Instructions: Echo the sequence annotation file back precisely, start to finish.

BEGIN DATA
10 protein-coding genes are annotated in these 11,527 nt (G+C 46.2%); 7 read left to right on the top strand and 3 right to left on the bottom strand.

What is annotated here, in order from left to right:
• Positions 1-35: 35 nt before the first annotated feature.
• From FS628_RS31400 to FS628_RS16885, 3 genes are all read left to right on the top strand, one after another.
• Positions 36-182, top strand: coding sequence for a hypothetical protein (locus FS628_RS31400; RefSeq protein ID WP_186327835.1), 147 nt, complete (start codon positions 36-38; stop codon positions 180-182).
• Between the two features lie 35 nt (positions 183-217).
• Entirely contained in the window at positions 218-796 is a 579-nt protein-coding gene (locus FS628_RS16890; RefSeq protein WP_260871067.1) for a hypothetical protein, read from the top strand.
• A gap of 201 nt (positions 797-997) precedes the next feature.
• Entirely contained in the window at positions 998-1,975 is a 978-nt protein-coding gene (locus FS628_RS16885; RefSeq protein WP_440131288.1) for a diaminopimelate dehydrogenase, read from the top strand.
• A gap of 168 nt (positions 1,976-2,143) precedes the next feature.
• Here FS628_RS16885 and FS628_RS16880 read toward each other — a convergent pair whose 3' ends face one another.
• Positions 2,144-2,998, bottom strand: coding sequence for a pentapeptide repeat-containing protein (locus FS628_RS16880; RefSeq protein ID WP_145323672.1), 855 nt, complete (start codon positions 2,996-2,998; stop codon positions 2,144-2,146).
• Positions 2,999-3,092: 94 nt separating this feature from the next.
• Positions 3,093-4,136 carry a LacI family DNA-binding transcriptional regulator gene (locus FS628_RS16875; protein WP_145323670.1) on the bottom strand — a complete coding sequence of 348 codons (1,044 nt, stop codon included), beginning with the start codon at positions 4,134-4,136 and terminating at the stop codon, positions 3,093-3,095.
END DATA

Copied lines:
10 protein-coding genes are annotated in these 11,527 nt (G+C 46.2%); 7 read left to right on the top strand and 3 right to left on the bottom strand.

What is annotated here, in order from left to right:
• Positions 1-35: 35 nt before the first annotated feature.
• From FS628_RS31400 to FS628_RS16885, 3 genes are all read left to right on the top strand, one after another.
• Positions 36-182, top strand: coding sequence for a hypothetical protein (locus FS628_RS31400; RefSeq protein ID WP_186327835.1), 147 nt, complete (start codon positions 36-38; stop codon positions 180-182).
• Between the two features lie 35 nt (positions 183-217).
• Entirely contained in the window at positions 218-796 is a 579-nt protein-coding gene (locus FS628_RS16890; RefSeq protein WP_260871067.1) for a hypothetical protein, read from the top strand.
• A gap of 201 nt (positions 797-997) precedes the next feature.
• Entirely contained in the window at positions 998-1,975 is a 978-nt protein-coding gene (locus FS628_RS16885; RefSeq protein WP_440131288.1) for a diaminopimelate dehydrogenase, read from the top strand.
• A gap of 168 nt (positions 1,976-2,143) precedes the next feature.
• Here FS628_RS16885 and FS628_RS16880 read toward each other — a convergent pair whose 3' ends face one another.
• Positions 2,144-2,998, bottom strand: coding sequence for a pentapeptide repeat-containing protein (locus FS628_RS16880; RefSeq protein ID WP_145323672.1), 855 nt, complete (start codon positions 2,996-2,998; stop codon positions 2,144-2,146).
• Positions 2,999-3,092: 94 nt separating this feature from the next.
• Positions 3,093-4,136 carry a LacI family DNA-binding transcriptional regulator gene (locus FS628_RS16875; protein WP_145323670.1) on the bottom strand — a complete coding sequence of 348 codons (1,044 nt, stop codon included), beginning with the start codon at positions 4,134-4,136 and terminating at the stop codon, positions 3,093-3,095.